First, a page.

## Clearing Fractions from an Equation

Now that we’ve done the required fraction work, we can now concentrate on clearing fractions from an equation. Once the fractions are removed from the equation, the resulting equivalent equation is far easier to solve than the original.

Clearing fractions from an equation

To clear fractions from an equation, multiply both sides of the equation by the least common denominator.

Example \(\PageIndex{6}\)

Solve for \(x : \quad x+\dfrac{2}{3}=\dfrac{1}{2}\).

**Solution**

The common denominator for \(2/3\) and \(1/2\) is \(6\). We begin by multiplying both sides of the equation by \(6\).

\[\begin{aligned} x+\dfrac{2}{3}&= \dfrac{1}{2} \quad \color{Red} \text { Original equation. } \\ 6\left(x+\dfrac{2}{3}\right) &= 6\left(\dfrac{1}{2}\right) \quad \color{Red} \text{ Multiply both sides by 6. } \\ 6x+6\left(\dfrac{2}{3}\right)&= 6\left(\dfrac{1}{2}\right)\quad \color{Red} \text { On the left, distribute the } 6 \end{aligned} \nonumber \]

To simplify \(6(2/3)\), divide \(6\) by \(3\) to get \(2\), then multiply \(2\) by \(2\) to get \(4\). Thus, \(6(2/3) = 4\). Similarly, \(6(1/2) = 3\).

\[6x+4=3 \quad \color{Red} \text {Multiply: } 6\left(\dfrac{2}{3}\right)=4,6\left(\dfrac{1}{2}\right)=3 \nonumber \]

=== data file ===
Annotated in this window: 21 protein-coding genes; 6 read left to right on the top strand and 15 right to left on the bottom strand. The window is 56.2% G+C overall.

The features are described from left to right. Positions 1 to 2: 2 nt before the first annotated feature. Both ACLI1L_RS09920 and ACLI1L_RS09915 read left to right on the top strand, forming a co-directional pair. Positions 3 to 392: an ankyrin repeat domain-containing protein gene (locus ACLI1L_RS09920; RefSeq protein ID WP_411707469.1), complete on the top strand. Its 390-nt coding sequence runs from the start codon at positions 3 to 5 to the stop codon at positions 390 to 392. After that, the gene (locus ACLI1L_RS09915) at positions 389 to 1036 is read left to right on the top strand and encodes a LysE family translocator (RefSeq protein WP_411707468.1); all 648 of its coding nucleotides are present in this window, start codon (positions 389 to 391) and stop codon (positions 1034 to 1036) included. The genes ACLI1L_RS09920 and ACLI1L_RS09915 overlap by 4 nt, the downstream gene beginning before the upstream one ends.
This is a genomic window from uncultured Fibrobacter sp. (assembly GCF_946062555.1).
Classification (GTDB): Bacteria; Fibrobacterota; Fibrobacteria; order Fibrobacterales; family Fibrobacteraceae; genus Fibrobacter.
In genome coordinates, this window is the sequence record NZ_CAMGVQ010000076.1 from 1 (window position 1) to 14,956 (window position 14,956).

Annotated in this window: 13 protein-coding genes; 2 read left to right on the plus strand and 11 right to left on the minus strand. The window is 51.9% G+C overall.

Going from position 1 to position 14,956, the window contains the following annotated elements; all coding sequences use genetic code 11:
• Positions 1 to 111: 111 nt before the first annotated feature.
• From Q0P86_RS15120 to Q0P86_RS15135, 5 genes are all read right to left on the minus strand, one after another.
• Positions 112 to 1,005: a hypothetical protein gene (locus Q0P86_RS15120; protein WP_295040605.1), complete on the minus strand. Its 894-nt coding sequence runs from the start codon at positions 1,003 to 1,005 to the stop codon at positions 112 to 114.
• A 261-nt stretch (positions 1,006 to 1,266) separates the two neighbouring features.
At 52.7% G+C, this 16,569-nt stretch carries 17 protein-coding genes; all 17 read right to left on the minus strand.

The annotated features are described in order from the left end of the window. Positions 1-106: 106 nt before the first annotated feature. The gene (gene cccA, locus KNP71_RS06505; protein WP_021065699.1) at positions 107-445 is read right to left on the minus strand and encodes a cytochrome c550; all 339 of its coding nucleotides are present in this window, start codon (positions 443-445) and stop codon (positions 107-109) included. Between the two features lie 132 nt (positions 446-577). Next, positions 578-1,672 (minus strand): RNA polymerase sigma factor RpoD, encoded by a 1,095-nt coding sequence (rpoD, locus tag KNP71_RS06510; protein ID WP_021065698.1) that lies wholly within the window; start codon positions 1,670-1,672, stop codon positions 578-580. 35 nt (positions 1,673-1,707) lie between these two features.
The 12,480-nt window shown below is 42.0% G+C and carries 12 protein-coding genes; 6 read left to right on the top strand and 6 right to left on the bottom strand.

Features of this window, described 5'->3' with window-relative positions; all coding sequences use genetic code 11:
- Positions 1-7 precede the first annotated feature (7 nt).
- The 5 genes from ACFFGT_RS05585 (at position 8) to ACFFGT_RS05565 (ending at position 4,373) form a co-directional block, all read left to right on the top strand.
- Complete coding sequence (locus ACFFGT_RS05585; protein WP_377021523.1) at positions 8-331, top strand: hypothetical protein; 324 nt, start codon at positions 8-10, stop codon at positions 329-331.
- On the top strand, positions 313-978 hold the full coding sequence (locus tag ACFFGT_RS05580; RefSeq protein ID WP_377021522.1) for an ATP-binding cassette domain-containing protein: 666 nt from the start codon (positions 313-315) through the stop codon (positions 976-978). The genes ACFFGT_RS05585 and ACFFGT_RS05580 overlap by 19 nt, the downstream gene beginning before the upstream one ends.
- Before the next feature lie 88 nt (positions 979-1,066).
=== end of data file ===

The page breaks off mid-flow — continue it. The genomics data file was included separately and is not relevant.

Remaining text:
Note that the fractions are now cleared from the equation. To isolate terms containing \(x\) on one side of the equation, subtract \(4\) from both sides of the equation.

\[\begin{aligned} 6x+4-4&= 3-4 \quad \color{Red} \text { Subtract } 4 \text { from both sides. } \\ 6x&= -1 \quad \color{Red} \text { Simplify both sides. } \end{aligned} \nonumber \]

To “undo” multiplying by \(6\), divide both sides by \(6\).

\[\begin{aligned} \dfrac{6x}{6}&= \dfrac{-1}{6} \quad \color{Red} \text { Divide both sides by } 6 \\ x&= -\dfrac{1}{6} \quad \color{Red} \text { Simplify both sides. } \end{aligned} \nonumber \]

**Check:** Let’s use the TI-84 to check the solution.

- Store \(-1/6\) in the variableX using the following keystrokes.

- Enter the left-hand side of the original equation: \(x +2 /3\). Use the following keystrokes.

- Press the MATH key, then select 1:►Frac and press the ENTER key. The result is shown in the third line in Figure \(\PageIndex{1}\).

The result is identical to the right-hand side of the equation \(x +2 /3=1 /2\). Thus, the solution checks.

Exercise \(\PageIndex{6}\)

Solve for \(x : x-\dfrac{3}{4}=\dfrac{1}{2}\).

**Answer**-
\(x=5 / 4\)

Example \(\PageIndex{7}\)

Solve for \(x : \quad \dfrac{4}{5} x=-\dfrac{4}{3}\).

**Solution**